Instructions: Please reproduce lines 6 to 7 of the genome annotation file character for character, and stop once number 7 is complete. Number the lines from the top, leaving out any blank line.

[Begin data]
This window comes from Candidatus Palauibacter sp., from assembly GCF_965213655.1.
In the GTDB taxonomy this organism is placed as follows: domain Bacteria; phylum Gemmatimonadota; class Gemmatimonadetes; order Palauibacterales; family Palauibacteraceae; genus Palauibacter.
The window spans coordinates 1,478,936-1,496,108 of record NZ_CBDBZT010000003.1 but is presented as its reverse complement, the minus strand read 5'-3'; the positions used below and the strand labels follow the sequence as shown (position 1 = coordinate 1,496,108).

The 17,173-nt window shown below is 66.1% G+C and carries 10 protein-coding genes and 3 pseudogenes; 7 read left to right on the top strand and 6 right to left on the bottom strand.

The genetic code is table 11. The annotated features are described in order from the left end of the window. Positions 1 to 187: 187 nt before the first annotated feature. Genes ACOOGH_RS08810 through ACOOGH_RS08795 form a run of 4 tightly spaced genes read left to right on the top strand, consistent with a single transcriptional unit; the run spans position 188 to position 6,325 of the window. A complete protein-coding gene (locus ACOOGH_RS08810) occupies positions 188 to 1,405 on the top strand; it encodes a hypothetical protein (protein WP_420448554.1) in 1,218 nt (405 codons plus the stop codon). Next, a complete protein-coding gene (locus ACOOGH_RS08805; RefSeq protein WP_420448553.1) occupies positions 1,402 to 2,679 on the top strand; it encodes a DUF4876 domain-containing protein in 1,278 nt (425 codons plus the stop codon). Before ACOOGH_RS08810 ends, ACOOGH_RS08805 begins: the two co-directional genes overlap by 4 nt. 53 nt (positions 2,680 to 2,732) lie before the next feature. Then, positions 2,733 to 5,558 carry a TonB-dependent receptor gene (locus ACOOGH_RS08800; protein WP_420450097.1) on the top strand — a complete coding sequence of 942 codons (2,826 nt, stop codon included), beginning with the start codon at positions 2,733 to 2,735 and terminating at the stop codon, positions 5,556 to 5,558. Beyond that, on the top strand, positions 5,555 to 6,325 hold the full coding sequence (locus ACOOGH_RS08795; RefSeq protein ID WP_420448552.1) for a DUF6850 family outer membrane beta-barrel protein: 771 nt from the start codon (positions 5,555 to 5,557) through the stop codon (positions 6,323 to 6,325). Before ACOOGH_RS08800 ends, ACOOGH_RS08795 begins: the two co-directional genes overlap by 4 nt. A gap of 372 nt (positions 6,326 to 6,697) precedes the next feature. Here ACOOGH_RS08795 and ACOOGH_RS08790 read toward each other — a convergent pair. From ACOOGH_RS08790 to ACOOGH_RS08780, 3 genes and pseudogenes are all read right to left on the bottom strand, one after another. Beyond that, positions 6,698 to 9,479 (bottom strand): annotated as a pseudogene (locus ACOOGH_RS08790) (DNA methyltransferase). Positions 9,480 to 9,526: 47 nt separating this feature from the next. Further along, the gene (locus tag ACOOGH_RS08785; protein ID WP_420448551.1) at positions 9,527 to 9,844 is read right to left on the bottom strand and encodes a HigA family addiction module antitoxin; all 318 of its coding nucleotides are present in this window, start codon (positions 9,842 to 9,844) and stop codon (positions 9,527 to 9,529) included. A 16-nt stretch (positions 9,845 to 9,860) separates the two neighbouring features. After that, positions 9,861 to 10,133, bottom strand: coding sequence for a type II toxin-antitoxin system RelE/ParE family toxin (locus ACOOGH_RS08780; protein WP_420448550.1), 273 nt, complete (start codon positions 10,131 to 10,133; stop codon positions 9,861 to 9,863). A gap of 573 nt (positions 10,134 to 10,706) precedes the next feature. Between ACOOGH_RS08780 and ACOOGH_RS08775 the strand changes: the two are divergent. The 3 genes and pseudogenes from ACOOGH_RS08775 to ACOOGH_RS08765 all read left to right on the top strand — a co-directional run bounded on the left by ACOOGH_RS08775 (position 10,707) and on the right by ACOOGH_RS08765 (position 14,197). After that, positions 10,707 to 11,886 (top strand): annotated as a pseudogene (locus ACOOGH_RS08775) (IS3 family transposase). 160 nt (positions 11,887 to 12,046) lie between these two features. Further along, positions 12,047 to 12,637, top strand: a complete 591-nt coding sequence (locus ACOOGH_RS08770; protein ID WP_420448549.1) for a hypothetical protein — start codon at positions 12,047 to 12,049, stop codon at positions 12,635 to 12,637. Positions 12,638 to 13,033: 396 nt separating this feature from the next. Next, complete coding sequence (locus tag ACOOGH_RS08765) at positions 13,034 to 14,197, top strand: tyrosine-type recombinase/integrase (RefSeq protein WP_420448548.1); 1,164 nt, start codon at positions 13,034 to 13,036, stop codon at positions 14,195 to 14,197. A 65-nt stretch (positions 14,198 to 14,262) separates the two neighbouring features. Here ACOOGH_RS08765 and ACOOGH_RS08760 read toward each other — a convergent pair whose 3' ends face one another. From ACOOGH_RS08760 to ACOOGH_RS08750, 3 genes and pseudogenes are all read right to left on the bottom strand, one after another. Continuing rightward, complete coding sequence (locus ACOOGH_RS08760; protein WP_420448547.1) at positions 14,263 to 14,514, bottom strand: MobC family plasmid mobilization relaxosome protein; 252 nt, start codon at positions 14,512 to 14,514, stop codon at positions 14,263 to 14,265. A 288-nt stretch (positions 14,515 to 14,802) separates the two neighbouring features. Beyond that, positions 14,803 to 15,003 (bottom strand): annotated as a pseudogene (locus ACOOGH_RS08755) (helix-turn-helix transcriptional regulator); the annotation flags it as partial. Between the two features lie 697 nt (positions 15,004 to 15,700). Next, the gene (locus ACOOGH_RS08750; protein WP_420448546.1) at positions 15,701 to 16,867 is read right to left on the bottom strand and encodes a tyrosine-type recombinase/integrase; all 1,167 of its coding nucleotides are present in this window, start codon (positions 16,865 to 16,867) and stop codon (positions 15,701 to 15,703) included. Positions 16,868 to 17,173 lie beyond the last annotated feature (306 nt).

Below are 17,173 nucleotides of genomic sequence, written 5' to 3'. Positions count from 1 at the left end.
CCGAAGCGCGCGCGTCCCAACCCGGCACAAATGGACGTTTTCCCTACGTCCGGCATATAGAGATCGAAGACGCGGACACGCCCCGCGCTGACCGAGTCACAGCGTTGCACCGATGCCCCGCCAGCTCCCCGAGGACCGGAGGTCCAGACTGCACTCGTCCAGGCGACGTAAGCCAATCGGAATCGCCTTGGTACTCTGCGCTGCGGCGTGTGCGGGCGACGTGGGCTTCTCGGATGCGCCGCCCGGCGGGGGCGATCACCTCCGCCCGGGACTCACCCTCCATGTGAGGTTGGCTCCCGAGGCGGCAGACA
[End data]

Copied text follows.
Below are 17,173 nucleotides of genomic sequence, written 5' to 3'. Positions count from 1 at the left end.
CCGAAGCGCGCGCGTCCCAACCCGGCACAAATGGACGTTTTCCCTACGTCCGGCATATAGAGATCGAAGACGCGGACACGCCCCGCGCTGACCGAGTCACAGCGTTGCACCGATGCCCCGCCAGCTCCCCGAGGACCGGAGGTCCAGACTGCACTCGTCCAGGCGACGTAAGCCAATCGGAATCGCCTTGGTACTCTGCGCTGCGGCGTGTGCGGGCGACGTGGGCTTCTCGGATGCGCCGCCCGGCGGGGGCGATCACCTCCGCCCGGGACTCACCCTCCATGTGAGGTTGGCTCCCGAGGCGGCAGACA